Shock for jock: Imus is yanked

MSNBC drops syndicated show

MSNBC late Wednesday pulled the plug on "Imus in the Morning," a day after an emotional news conference by the Rutgers University women's basketball team that in the coach's words put a human face on the controversy.

That nationally televised news conference, featuring all 10 of the players and coach Vivian Stringer, in large part put the nail in the coffin of the shock-jock show on MSNBC. But it also was the outrage from NBC Universal employees — who registered loud and clear that they didn't want shock jock Don Imus to work at the same place — that led NBC News to make the decision.

"What matters to us most is that the men and women of NBC Universal have confidence in the values we have set for this company," NBC News said late Wednesday. "This is the only decision that makes that possible."

The decision caps a week of mounting pressure on CBS Radio, which syndicates Imus' radio show, and on NBC Universal, whose MSNBC simulcasts it, to drop the highly rated morning program following his sexist and racial remarks about the Rutgers women's basketball team. The firestorm of criticism and calls for Imus' dismissal continued unabated even after MSNBC and CBS Radio had announced Monday a two-week suspension of the show.

The decision to drop "Imus" was made by NBC News president Steve Capus in consultation with NBC Universal CEO Jeff Zucker. NBC Uni parent company General Electric had been monitoring the situation but apparently didn't mandate a decision, sources said. Capus had a two-hour meeting with employees Tuesday, when he heard the outrage from employees that the two-week suspension wasn't enough. Capus also received thousands of e-mails from employees and others concerned about Imus' remarks.

"When you listen to the passion and the people who come to the conclusion that there should not be room for this type of conversation on the air, there wasn't any other decision to make," Capus said Wednesday on MSNBC's "Hardball." MSNBC, like all of NBC's platforms, gave lots of airtime to the controversy almost since it began.

Capus said that what Imus said was racist and that, unfortunately, it wasn't the first time.

"There shouldn't be a place for that on MSNBC," Capus said.

MSNBC's decision to cancel the "Imus" simulcast has not affected CBS Radio's position on the show's future for now.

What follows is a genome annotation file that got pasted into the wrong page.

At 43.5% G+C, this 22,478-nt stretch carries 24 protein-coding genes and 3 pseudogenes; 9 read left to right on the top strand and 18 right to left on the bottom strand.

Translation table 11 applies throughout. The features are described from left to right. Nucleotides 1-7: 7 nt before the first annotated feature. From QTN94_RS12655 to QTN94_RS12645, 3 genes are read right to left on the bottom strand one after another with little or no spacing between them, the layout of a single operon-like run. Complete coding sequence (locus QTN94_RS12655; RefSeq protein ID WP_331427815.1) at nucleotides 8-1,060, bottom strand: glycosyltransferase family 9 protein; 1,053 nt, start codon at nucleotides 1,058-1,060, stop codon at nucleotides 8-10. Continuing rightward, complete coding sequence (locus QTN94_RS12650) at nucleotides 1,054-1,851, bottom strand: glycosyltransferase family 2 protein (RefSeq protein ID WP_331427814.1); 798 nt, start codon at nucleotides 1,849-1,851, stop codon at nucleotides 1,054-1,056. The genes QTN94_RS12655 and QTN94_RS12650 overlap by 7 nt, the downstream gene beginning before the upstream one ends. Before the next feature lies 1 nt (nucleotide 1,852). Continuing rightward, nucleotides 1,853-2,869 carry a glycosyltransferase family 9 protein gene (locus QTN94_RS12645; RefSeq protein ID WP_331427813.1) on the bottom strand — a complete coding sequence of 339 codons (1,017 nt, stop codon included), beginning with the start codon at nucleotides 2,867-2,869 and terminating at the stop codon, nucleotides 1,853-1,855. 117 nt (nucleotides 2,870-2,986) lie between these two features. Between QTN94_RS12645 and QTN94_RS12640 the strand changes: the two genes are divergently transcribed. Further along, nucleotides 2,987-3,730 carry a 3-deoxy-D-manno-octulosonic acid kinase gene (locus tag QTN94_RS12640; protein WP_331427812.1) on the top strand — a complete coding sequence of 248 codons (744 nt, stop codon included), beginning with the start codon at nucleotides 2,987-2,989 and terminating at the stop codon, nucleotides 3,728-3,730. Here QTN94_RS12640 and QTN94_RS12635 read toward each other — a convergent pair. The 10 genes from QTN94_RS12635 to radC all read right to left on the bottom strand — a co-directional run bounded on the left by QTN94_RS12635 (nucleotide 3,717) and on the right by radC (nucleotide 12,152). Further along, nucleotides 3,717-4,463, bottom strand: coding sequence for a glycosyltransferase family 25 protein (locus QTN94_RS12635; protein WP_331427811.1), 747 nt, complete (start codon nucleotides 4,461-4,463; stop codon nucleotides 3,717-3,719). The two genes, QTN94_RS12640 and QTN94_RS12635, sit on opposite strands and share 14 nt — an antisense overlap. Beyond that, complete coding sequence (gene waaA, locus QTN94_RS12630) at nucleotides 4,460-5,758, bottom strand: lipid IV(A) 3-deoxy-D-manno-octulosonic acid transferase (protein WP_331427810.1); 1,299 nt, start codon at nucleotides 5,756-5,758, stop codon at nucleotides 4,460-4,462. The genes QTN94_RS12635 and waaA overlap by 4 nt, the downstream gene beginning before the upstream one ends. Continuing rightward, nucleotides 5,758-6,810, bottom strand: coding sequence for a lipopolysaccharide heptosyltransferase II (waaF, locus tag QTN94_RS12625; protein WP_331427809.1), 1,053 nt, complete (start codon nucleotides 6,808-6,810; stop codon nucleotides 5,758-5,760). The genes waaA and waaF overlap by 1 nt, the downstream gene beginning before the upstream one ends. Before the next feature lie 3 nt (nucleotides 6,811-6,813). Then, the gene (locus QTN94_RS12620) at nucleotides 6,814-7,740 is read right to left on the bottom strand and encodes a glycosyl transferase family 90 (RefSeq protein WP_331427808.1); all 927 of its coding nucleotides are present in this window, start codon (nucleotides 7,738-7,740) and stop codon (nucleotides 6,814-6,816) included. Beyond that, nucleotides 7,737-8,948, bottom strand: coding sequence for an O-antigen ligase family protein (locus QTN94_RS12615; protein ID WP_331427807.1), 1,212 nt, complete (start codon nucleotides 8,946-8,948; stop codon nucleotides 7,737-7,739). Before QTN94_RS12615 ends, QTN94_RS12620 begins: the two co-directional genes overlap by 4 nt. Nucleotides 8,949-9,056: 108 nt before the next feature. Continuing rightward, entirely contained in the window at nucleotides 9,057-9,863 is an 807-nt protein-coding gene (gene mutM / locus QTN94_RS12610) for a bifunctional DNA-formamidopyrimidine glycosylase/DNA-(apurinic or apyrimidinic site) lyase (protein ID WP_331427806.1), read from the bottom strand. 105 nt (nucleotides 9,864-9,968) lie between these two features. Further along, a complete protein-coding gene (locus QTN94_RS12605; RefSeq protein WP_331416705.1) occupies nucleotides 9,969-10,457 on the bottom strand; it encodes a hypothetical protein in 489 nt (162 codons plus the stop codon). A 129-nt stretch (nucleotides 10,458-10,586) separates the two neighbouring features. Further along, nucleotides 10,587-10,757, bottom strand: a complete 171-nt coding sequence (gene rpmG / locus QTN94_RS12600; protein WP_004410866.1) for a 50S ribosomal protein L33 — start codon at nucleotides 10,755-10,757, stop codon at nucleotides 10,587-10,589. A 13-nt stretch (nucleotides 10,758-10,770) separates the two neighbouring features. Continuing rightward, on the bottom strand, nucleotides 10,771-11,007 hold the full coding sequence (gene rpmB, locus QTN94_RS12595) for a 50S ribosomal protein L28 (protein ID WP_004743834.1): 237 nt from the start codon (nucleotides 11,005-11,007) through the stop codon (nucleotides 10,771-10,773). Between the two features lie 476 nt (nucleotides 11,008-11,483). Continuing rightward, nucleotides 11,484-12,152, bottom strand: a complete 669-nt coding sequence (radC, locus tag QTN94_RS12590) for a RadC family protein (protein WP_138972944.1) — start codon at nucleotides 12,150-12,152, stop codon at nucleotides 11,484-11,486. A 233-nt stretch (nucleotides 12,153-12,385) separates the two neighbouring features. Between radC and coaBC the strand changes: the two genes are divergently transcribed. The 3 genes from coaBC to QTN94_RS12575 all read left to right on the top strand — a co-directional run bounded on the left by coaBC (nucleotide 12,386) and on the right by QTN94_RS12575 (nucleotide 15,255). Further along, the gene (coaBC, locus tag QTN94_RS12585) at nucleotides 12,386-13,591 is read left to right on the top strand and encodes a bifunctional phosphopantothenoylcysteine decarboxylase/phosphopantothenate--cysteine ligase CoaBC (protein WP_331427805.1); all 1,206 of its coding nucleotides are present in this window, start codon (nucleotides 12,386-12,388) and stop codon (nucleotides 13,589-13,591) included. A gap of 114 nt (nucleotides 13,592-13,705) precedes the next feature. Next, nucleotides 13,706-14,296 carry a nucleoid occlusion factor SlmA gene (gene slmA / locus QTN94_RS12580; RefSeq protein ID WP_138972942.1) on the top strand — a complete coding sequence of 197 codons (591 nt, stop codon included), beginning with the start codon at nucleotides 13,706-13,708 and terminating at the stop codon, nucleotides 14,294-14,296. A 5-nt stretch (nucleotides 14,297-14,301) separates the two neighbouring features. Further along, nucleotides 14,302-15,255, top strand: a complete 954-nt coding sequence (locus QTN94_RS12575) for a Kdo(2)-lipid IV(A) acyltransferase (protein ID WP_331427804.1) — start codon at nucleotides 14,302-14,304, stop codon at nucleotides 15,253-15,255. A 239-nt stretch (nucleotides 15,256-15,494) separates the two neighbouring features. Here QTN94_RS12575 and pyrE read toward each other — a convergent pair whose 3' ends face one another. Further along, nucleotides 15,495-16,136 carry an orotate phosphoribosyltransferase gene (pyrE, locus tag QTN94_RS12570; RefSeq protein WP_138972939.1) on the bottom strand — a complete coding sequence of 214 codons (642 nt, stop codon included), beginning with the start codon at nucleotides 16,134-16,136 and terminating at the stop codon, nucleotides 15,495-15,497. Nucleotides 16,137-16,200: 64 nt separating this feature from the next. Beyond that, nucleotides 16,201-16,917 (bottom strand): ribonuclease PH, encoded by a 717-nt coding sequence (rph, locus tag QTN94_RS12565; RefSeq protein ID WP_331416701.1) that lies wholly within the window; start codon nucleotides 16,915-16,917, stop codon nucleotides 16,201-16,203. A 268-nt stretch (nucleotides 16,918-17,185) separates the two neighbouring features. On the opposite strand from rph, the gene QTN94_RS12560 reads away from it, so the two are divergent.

CBS Radio said Wednesday that it is sticking with Imus' two-week suspension without pay and "will continue to speak with all concerned parties and monitor the situation closely."

"By canceling their simulcast of Don Imus on MSNBC, the National Broadcasting Co. has finally done the right thing," Media Matters for America president and CEO David Brock said. "We hope CBS Radio will again follow NBC's lead."

NBC had been dealing with the fallout from advertisers who not only didn't want to appear on "Imus" but also on MSNBC's daytime programs. They included General Motors and Procter & Gamble, the nation's two biggest advertisers, as well as Staples and DiTech.

"We are accountable first to our consumers," P&G said Wednesday. "Any venue in which our advertising appears that is offensive to our target audience is not acceptable to us either."

But Capus said the decision was more about values than it was about business.

"What price do you pay on your reputation?" he asked on MSNBC. "The reputation of this news division means more to me than ad dollars."

"Imus" was the second-highest-rated morning show on cable news, a gathering place for the political and media elite where such politicians as present and former presidential candidates John McCain, Barack Obama and Joe Lieberman appeared. Such NBC News journalists as Brian Williams, Tim Russert and David Gregory also appeared regularly through a deal whose status was not yet determined.

A network executive said that a decision hadn't been made about whether NBC News personalities could continue to appear on "Imus."

One thing is for sure: Imus will lose his production studio at MSNBC's headquarters in Secaucus, N.J., effective today or Friday. NBC wanted to evict "Imus" immediately but was having trouble logistically rearranging the planned radioathon in Secaucus for Imus' home radio station WFAN-AM, which he was organizing and hosting.

He would be out as of Friday, and no portions from the radioathon would appear on MSNBC.